The Orpheum Theater opened in downtown Minneapolis in 1921. It was designed after the Beaux Arts style and seats about 2,500 people. The first performers included the Marx Brothers, Jack Benny and Fanny Brice. In the 1940’s it became a major cinema theater. Over the next thirty years it showed movies and touring productions such as My Fair Lady and Fiddler on the Roof. It became run down and eventually closed.
Bob Dylan and his brother David purchased it as an investment in 1979. They gave it a light facelift and then brought A Chorus Line to be the opening show. In 1988 they sold it to the Minneapolis Community Development Agency who spent $10 million to restore the theater. It re-opened in 1993 and in 2005 it was transferred to the Hennepin Theatre Trust.
During the renovation they found some gems including six Pompeiian friezes that had been hidden under fake window grids and a false wall. The chandelier that dominates the main auditorium is 15 feet high and weighs 2,000 pounds. Today the Orpheum shows theater productions and concerts.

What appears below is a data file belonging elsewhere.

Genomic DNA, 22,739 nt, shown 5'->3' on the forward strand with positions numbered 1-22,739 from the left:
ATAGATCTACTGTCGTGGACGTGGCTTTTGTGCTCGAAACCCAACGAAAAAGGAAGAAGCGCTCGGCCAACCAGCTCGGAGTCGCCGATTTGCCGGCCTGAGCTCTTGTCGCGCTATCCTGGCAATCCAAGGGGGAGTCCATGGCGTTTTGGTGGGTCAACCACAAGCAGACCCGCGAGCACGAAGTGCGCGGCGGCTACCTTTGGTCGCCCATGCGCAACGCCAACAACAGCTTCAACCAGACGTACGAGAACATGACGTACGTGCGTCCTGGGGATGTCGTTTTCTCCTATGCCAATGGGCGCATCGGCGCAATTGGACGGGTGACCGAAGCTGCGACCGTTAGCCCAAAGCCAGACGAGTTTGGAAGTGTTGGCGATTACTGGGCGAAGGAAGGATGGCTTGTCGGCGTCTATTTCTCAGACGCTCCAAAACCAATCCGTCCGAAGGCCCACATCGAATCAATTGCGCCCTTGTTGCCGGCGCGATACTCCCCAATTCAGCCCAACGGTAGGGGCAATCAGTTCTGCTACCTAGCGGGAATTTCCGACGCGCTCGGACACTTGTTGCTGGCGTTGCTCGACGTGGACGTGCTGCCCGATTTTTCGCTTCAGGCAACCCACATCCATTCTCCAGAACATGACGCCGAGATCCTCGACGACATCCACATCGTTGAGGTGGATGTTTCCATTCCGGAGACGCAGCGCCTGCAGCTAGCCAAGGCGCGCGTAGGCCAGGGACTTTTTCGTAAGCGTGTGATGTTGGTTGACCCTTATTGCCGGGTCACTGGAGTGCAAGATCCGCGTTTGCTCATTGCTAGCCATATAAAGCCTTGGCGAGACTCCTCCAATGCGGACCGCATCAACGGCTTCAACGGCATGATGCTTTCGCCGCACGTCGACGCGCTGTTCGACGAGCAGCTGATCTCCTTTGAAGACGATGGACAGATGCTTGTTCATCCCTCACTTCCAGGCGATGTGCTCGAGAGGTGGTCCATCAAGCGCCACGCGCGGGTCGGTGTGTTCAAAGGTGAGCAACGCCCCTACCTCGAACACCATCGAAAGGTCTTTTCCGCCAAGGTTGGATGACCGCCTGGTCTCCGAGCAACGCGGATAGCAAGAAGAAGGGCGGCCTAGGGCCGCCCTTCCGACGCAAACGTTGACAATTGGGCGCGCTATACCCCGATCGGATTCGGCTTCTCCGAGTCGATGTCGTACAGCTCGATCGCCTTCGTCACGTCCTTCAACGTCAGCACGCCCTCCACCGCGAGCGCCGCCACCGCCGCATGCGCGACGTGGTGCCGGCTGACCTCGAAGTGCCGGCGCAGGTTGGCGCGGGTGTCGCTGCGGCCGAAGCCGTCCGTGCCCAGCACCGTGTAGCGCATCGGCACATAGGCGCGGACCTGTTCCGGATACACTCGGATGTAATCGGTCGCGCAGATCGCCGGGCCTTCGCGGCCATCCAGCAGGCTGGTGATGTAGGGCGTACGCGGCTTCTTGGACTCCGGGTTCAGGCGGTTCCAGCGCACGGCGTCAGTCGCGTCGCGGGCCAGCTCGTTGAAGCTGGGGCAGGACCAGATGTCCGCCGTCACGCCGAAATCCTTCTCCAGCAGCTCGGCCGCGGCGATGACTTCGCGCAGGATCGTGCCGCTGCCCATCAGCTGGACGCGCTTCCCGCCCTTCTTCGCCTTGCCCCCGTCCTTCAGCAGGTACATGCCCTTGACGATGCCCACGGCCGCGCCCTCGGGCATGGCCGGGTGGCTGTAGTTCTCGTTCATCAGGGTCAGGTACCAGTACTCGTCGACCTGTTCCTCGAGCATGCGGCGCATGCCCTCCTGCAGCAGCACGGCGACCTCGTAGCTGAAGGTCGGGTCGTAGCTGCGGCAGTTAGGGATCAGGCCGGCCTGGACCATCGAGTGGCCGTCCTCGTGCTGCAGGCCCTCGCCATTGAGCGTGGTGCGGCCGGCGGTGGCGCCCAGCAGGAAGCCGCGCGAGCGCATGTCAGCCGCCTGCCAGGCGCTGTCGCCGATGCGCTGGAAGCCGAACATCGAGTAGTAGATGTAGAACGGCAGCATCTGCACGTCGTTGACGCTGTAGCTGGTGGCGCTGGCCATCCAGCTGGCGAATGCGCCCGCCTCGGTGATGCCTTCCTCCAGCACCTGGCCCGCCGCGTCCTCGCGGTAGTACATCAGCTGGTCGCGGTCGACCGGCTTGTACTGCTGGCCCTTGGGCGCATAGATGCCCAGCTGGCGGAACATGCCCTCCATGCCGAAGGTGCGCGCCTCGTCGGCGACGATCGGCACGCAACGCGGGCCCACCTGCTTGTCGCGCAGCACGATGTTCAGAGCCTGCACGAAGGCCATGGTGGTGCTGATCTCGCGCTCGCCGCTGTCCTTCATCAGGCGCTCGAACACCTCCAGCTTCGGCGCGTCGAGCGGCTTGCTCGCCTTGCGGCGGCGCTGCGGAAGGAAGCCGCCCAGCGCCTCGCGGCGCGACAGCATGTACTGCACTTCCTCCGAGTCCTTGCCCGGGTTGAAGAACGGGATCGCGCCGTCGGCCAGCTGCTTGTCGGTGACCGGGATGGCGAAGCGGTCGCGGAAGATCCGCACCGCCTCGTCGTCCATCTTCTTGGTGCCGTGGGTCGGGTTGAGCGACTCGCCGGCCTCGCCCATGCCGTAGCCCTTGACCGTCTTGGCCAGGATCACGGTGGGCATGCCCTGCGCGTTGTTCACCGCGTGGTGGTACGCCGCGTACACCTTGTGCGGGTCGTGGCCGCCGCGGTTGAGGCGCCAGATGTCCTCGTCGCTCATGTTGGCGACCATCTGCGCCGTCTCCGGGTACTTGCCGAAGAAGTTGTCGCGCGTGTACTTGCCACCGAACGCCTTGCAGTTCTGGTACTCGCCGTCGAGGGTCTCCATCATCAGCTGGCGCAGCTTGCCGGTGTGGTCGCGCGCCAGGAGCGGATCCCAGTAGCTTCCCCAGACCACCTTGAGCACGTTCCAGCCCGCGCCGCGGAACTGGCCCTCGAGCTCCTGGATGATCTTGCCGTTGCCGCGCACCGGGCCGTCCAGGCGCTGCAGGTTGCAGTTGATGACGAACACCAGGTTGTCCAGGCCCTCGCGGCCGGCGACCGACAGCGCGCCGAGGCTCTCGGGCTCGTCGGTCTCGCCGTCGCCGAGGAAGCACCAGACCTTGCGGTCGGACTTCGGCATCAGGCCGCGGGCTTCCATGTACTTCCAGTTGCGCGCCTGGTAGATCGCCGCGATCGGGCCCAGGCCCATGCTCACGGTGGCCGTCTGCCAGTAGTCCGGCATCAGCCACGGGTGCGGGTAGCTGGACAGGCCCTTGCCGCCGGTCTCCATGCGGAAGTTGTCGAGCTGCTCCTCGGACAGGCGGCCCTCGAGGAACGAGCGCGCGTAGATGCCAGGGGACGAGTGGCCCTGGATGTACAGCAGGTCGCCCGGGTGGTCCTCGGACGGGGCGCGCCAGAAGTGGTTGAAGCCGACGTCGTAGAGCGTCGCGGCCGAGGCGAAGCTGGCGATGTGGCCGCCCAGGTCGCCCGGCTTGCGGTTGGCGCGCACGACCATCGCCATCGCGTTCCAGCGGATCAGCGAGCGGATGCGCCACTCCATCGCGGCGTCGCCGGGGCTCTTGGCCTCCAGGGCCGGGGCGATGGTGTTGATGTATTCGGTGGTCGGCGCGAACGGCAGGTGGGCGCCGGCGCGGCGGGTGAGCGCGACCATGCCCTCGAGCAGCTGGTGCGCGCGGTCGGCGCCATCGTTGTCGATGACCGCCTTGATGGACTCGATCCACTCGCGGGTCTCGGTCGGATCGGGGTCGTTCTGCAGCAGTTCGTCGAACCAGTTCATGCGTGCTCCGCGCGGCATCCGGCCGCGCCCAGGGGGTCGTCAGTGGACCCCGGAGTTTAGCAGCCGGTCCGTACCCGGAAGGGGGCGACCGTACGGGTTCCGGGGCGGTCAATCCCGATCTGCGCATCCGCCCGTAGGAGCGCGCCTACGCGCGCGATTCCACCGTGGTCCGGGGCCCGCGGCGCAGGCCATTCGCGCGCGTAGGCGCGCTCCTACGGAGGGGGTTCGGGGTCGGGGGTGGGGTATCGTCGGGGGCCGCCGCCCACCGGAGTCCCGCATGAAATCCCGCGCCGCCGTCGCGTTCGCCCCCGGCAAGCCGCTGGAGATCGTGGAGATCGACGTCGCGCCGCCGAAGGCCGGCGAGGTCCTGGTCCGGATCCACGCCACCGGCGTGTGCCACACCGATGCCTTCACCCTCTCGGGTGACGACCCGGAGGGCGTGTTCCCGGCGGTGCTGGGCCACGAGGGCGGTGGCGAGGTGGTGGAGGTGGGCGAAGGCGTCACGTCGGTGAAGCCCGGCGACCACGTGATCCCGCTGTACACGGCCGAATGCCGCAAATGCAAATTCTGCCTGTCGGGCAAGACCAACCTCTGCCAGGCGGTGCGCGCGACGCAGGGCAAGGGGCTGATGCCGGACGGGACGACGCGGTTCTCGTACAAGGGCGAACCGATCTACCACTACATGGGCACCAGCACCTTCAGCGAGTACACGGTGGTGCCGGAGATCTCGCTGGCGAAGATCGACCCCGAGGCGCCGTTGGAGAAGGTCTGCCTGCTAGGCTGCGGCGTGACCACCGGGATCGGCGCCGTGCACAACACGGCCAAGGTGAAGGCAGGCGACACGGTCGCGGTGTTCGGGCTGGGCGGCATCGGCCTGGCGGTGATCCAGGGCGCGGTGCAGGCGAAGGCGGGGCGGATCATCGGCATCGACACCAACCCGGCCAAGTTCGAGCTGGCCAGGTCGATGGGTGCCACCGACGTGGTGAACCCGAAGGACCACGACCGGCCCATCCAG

The hallway ceiling at the Orpheum We went to the Orpheum recently to see the Book of Mormon, a funny musical written by Trey Parker and Matt Stone of South Park fame. It irreverently pokes fun at the young Mormons who are sent out into the world to proselytize without really knowing anything about the places they are being sent to. This particular group ends up in Africa and is faced with war lords, aids and female circumcision.
It has some dark moments as most satire does but everything turns out okay in the end and lessons are learned. During one scene a missionary has a dream about Hell and my favorite part are the two dancing Starbucks coffee cups.
The following week we saw something very different.
We saw the Book of Mormens when it was in Perth
I’m probably one of the very few who didn’t find it funny